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How, different would have been the case, had the Scriptures been written by some of those theological speculators, who have since handled the same subject, in their own wisdom and strength. What scholastic refinements, what apologies for apparent difficulties, what nice distinctions, what extraordinary terms would have been imposed on their readers !
In the Bible all is simple, powerful, and prac-, tical.
While enough is hidden to humble us under a sense of our own ignorance, enough is revealed to direct our faith and to regulate our conduct; and the very mode in which the light shines upon us, affords a substantial evidence that it is the light of Heaven.
Thus various and satisfactory are the evidences which the Bible, considered alone, contains of its divine authority. Of the particular points which have now been offered to the attention of the reader, and which, after all, are only a selection of evidences, each may fairly be deemed conclusive independently of the others.
Let the inquirer after truth reflect on the general excellence of Scripture ; on the moral
and spiritual energy which pervades the book ; on the concentrated wisdom of a multitude of its particular texts, on the vigour and usefulness of its larger parts, and on the harmony of the mighty whole ; more especially, let him compare the types of the Old Testament with the great Antitype of the gospel; and let him observe the figurative application even of real characters and historical facts recorded in Scripture — all teeming with lessons of Christian doctrine and spiritual religion.
Or let him direct his attention to the agreement between many of the prophecies of Scripture, and the history contained in the same book, and particularly between the predictions respecting Christ, and the narratives of the four evangelists; and let him observe that while the prophecy and the history are precisely matched, the prophecy could not possibly have occasioned the history, or the history the prophecy.
Or let him examine the revelation made in Scripture, of the natural and moral attributes of God our Father; his spirituality, eternity, omnipotence, wisdom, omniscience, and omnipresence ; his holiness, justice, equity, longsuffering, goodness, and love --a revelation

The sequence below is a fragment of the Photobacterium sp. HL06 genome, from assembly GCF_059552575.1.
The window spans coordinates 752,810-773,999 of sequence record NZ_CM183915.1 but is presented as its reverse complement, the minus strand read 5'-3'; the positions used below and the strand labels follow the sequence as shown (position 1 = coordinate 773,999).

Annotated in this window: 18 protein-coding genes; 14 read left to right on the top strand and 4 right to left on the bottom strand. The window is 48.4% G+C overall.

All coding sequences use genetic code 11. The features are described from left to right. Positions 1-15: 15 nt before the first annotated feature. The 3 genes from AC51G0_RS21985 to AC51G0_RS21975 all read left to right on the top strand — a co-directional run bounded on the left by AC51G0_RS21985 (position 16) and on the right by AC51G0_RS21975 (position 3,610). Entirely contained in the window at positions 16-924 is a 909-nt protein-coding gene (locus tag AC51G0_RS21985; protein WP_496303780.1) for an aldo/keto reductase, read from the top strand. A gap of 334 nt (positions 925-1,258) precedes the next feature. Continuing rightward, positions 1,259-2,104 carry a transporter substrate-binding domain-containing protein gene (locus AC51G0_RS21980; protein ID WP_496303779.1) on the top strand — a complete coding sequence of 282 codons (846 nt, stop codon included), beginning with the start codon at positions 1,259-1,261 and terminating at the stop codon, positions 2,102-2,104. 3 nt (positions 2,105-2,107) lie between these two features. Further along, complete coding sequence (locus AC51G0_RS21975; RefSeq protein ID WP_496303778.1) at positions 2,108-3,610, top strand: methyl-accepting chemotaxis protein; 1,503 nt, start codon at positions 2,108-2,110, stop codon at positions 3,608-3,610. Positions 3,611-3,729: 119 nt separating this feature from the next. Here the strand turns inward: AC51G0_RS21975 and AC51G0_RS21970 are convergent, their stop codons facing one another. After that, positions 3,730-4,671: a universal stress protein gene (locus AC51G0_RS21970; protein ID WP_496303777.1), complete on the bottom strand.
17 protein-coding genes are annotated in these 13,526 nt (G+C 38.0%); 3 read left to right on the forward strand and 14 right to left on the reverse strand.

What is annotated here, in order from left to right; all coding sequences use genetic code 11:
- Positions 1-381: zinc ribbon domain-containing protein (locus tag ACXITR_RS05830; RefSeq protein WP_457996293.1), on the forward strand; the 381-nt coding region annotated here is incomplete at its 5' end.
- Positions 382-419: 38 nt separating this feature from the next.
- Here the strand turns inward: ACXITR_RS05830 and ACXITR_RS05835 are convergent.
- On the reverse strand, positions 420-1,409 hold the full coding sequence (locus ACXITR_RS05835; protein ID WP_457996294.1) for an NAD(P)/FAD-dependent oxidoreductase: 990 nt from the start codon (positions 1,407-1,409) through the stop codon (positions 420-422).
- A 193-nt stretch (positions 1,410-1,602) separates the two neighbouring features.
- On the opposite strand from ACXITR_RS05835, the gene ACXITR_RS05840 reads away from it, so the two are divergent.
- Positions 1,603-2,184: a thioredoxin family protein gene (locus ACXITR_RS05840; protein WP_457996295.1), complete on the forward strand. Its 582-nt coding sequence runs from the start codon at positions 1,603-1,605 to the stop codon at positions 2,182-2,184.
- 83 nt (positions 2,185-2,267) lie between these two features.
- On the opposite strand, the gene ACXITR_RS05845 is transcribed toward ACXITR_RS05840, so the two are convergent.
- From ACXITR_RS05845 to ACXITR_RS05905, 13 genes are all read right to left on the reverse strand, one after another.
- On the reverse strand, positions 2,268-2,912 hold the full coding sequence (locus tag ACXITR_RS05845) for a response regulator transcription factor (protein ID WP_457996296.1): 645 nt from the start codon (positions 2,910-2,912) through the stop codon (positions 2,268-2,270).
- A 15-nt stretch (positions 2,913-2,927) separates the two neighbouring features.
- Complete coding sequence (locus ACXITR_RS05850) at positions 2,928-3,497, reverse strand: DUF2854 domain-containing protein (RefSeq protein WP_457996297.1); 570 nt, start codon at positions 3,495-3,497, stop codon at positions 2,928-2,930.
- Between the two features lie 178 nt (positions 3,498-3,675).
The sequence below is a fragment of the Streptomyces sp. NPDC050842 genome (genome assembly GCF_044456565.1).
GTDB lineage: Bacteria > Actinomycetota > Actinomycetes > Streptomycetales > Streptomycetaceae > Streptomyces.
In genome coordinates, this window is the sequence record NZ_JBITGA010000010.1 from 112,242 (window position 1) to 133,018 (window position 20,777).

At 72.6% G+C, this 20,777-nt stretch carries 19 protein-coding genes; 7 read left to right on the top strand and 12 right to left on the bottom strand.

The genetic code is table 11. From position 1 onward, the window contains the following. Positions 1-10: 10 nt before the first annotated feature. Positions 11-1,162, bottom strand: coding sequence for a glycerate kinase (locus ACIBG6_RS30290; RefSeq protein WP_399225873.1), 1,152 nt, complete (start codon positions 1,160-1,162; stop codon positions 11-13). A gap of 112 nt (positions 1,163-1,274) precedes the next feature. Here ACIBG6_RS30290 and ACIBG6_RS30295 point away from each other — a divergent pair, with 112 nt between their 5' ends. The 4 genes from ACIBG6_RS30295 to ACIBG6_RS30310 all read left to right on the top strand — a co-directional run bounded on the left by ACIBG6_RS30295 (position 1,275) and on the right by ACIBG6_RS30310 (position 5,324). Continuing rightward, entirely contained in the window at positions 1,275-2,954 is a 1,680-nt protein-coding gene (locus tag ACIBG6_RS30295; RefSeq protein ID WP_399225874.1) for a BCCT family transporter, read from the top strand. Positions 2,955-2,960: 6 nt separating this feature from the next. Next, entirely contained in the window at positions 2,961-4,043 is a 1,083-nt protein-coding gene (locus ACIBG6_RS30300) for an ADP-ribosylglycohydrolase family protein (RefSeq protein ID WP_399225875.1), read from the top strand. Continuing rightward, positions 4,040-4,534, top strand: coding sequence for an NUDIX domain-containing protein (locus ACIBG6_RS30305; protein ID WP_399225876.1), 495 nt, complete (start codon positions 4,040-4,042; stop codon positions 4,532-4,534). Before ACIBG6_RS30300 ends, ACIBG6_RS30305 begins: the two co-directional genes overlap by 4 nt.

which throws into the shade all the speculations of philosophers respecting the nature of the Deity, and which irresistibly recommends itself, as of divine origin, to every candid and serious mind.
Or let him compare the attributes of God with his moral law as it is unfolded in the Bible; let him dwell on the harmony which subsists between them; let him mark the perfection of that law, and the peculiarity of some of its features ; and especially let him observe the standard which it proclaims, and the motives which it calls into action.
Or let him observe the exact correspondence of the moral law in its full development, with the example of our Lord Jesus Christ ; let him examine the proofs afforded by the gospels themselves that this example was real ; and then let him meditate on the strength and beauty of its several parts, and on the originality and divine excellence of the whole.
Or let him contemplate the Saviour of mankind in that more extensive view which comprehends his whole nature, character, and history - his eternal pre-existence, his creative power, his incarnation, his miracles, his atoning death, his resurrection, his ascension, his reign of glory, and his predicted return on the day of judgment. More especially let him reflect on that wondrous combination in Christ of deity and humanity, which qualifies him for all his gracious offices, as a Mediator, a Priest, a King, a Judge, and a Redeemer.
Or, lastly, let him dwell on the personal attributes and gracious operations of the Holy Ghost, the Sanctifier; on the distinct character and offices of the Father, the Son, and the Spirit, in the economy of grace and salvation ; on their harmony of design and operation both in creation and in redemption; and above all, on their absolute, and unchangeable oneness in the glorious Godhead.
To whichsoever of these points in our argument we direct our attention, we can scarcely fail to find in it (if our search be deliberate and sincere) something which will constrain the inference, that the Holy Scriptures were given by inspiration of God.
But the evidences of Christianity in general, and this branch of them in particular, are cumulative. While each article in the series of proofs has its own force, it adds to the co
gency of all the others. This fact depends on a general principle, of the truth of which a slight degree of reflection will be sufficient to convince us. If a certain proposition is clearly supported by a single testimony, the proof is so far satisfactory; but when a second testimony is produced, we have not only the insulated force of each, but the correspondence between the two affords a distinct additional evidence that we are deceived by neither. Again, when a third testimony is added, the same effect is produced in a still greater degree, and behold, we have“ a threefold cord not quickly broken !" The comparison is a just one; three threads have severally their own force, but when twisted together, they produce a cord, of which the strength is far superior to the mere sum of their original forces.
But in an argument like the present, where the series of proofs consists of numerous distinct particulars, every one of which possesses an inherent validity, the accumulated force of the whole, becomes irresistible. Although parts of the system of Christianity may still be left in obscurity, and lie beyond the reach of human explanation, this is a force of evidence which